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No-Landing and the Anti-gravity Economy
the economic club is bumping
the economy is booming but the lights could come on soon (maybe)
Everyone is trying to decide the path that the economy will go. Up? Down? Nowhere at all? It’s been bucketed into a 1) soft landing 2) hard landing and 3) a non-hard landing.
Overall, the economy is still moving and grooving.
Retail sales increased the most in TWO years in January. This print was mostly driven by food services and dining (7.2% gain in restaurant retail sales) as well as motor vehicles, but the main thing is people are spending, and of course, of course, the Federal Reserve does not like that.
For inflation, The CPI print came in kind of hot (it was still a small increase, but an increase nonetheless) with core services continuing to rise. Goods, something that we thought was mostly fixed, also rose. This was mostly driven by shelter costs, which should abate (eventually? homes usually cost 3-3.5x the median family income but now its 4.5x?1) with Owners Equivalent Rent and the supremely wacky way that we measure it creating some pressure.
The labor market is still strong. People are looking for cars and homes again.
The worry now is that there is a new normal of inflation. That it will just hang out around 4-5% (and to note, there are signs that it *will not* do that, but there are also signs it could? Also is this just residual seasonality and inflation just doing its hot-thing-at-the-beginning-of-the-year like it always does?)
The general thing we have going on right now is an economy that is moving and grooving but dancing to the wrong song. It’s throwing it down to hardstyle EDM mixes when we really need it to maybe be more in line with a soft pop tune.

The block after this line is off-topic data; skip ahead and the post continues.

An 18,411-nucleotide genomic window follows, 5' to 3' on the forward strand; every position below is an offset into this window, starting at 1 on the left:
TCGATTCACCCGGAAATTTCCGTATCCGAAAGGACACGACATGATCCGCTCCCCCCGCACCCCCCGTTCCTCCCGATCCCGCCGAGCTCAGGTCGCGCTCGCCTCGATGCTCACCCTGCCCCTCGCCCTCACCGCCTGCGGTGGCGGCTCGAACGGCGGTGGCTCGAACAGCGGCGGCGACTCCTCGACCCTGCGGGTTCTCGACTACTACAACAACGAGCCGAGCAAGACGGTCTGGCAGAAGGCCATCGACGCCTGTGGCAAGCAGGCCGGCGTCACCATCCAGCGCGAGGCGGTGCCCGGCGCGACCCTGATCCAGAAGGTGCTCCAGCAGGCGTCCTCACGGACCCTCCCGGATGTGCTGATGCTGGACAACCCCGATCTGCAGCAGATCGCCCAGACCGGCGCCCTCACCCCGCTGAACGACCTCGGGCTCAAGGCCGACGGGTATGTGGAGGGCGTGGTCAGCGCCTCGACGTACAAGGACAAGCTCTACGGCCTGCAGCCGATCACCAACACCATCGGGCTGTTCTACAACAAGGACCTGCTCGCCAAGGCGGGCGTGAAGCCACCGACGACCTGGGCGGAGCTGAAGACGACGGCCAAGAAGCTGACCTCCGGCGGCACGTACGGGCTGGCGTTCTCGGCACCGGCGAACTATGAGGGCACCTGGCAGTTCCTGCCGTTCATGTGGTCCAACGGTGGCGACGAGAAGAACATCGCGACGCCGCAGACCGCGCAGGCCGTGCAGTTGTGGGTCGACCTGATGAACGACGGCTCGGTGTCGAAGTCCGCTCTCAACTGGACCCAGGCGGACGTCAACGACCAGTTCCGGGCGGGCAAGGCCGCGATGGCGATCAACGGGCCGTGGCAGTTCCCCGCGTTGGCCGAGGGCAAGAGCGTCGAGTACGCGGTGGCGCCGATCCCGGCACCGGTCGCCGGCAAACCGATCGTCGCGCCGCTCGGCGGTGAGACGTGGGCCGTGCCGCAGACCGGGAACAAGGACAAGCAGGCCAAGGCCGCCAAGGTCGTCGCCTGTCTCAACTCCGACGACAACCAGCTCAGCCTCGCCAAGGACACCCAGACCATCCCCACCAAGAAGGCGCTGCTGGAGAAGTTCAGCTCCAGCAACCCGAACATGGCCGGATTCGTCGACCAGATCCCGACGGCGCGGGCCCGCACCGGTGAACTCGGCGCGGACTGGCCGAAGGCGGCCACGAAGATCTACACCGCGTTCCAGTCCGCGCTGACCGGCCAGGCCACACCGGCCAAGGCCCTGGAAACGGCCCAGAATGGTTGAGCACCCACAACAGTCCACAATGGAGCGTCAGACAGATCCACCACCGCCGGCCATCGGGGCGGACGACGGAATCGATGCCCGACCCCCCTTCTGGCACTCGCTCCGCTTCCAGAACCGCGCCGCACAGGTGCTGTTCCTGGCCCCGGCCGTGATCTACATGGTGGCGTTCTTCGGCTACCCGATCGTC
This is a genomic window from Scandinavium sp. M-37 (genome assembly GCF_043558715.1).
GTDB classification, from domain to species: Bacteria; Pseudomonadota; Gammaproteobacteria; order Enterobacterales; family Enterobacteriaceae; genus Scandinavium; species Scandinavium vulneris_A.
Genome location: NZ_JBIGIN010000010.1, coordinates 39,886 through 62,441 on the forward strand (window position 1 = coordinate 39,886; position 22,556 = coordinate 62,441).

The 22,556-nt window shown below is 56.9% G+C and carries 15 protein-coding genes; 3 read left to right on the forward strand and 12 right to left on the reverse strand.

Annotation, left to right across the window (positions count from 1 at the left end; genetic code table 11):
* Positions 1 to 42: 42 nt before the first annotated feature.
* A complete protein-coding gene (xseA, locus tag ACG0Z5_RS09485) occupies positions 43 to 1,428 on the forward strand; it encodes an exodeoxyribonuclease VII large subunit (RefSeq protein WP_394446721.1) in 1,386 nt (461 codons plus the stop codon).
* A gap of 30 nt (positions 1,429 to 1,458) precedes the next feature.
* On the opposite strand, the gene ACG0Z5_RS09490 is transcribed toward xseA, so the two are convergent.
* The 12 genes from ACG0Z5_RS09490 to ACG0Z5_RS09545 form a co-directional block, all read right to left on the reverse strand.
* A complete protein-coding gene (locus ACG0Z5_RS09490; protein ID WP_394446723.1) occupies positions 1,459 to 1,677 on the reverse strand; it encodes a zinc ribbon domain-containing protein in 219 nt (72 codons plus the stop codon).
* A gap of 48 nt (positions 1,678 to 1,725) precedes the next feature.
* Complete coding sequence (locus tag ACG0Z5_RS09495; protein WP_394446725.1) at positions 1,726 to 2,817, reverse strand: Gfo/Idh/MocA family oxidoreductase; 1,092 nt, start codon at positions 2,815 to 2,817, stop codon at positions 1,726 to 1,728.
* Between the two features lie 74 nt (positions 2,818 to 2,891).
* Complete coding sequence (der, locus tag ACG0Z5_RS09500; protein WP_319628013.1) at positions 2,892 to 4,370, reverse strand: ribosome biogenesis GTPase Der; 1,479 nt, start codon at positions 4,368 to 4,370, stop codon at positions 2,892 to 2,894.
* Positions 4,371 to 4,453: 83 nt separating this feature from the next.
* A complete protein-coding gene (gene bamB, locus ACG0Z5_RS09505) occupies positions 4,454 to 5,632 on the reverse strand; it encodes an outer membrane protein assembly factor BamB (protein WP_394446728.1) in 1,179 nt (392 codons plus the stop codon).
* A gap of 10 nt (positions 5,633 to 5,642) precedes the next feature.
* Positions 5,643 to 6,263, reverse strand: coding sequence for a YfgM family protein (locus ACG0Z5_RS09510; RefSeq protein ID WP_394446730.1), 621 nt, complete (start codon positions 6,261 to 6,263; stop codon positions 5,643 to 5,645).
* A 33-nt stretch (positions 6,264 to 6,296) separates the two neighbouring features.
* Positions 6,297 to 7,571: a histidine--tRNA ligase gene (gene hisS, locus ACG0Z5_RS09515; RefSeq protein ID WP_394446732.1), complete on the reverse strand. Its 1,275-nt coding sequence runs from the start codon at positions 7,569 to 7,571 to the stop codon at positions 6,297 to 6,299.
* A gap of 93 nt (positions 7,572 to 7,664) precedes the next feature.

But there is also the sense that the lights are about to come on in the club!
Like, can this economy keep headbanging to nonstop music? Or is the Federal Reserve going to completely pull the plug on the whole set?
No one knows.
Soft, Hard, No
That’s why there is this whole narrative around a hard landing vs a soft landing vs no landing. I made the below table to summarize what the various landings entail:
Right now, everyone thinks that we are in the “no-landing” camp which equates to everything moving and grooving, but the music stopping sometime in 2024 (it’s still a landing, just pushed out). The proverbial recessionary can kicked just a bit further down the road.
And there are a lot of worries about where the inflation is coming from. Companies are still absolutely raising prices2. Margins are hanging on by the thread of making-things -more-expensive. Ben and Jerrys, for example, had sales volume fall by 3.6% but because they rose prices 11%, revenue was up 9%. Like come on!
This sort of spiral is very similar to the wage price spiral. The companies-raising-prices-to-recoup-costs-but-actually-create-even-more-inflationary-pressure spiral. And the Fed is paying attention to this -
What’s the right way to forecast inflation: a bottom-up analysis of recent readings on prices and wages that puts more weight on pandemic-driven idiosyncrasies—or a traditional top-down analysis of how far the economy is operating above or below its normal capacity.
What came first, the price hike or the wage increase? And what should the Fed pay attention to?
Why are people joyous, despite the Fed’s pressure?
Data is not always reality. As Greg Daco said “the data rarely, if ever, align with a gradual and smooth narrative”
The market wants to keep dancing, but the Fed is moving towards them quickly, slowly wagging their finger in the no-no motion. So will the Fed have to raise rates to 5.5% like the market believes - or raise it more?
And to make all of this even more confusing, a lot of people don’t think that the Fed rate hikes have moved through the economy quite yet. Rate hikes take time to show up, especially considering things like the design of the 30Y fixed-rate mortgage (same rate, thirty YEARS) which inhibits a lot of the monetary policy transmission effect.
So maybe we aren’t feeling the Fed’s impact yet.
I have a few other theories for why the economy is still booming, but one of them is that people are so sick of Things. Call it the yoloconomy, I guess.